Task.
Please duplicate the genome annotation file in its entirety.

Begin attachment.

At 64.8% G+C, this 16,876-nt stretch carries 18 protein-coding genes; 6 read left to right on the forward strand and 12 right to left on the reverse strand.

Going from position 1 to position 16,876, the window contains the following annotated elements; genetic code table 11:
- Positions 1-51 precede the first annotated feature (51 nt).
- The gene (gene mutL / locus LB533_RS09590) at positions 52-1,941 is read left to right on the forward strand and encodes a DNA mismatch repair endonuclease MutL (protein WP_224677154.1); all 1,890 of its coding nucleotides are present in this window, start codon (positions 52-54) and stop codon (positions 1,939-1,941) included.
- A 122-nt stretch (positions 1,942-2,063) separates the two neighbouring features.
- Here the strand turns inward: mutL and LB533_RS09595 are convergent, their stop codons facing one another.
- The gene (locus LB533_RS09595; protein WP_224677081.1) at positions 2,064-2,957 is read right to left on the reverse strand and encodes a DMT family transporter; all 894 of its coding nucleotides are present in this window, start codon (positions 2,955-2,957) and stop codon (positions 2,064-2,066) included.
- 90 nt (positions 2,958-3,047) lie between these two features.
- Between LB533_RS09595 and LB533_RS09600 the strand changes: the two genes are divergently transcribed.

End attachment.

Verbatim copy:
At 64.8% G+C, this 16,876-nt stretch carries 18 protein-coding genes; 6 read left to right on the forward strand and 12 right to left on the reverse strand.

Going from position 1 to position 16,876, the window contains the following annotated elements; genetic code table 11:
- Positions 1-51 precede the first annotated feature (51 nt).
- The gene (gene mutL / locus LB533_RS09590) at positions 52-1,941 is read left to right on the forward strand and encodes a DNA mismatch repair endonuclease MutL (protein WP_224677154.1); all 1,890 of its coding nucleotides are present in this window, start codon (positions 52-54) and stop codon (positions 1,939-1,941) included.
- A 122-nt stretch (positions 1,942-2,063) separates the two neighbouring features.
- Here the strand turns inward: mutL and LB533_RS09595 are convergent, their stop codons facing one another.
- The gene (locus LB533_RS09595; protein WP_224677081.1) at positions 2,064-2,957 is read right to left on the reverse strand and encodes a DMT family transporter; all 894 of its coding nucleotides are present in this window, start codon (positions 2,955-2,957) and stop codon (positions 2,064-2,066) included.
- 90 nt (positions 2,958-3,047) lie between these two features.
- Between LB533_RS09595 and LB533_RS09600 the strand changes: the two genes are divergently transcribed.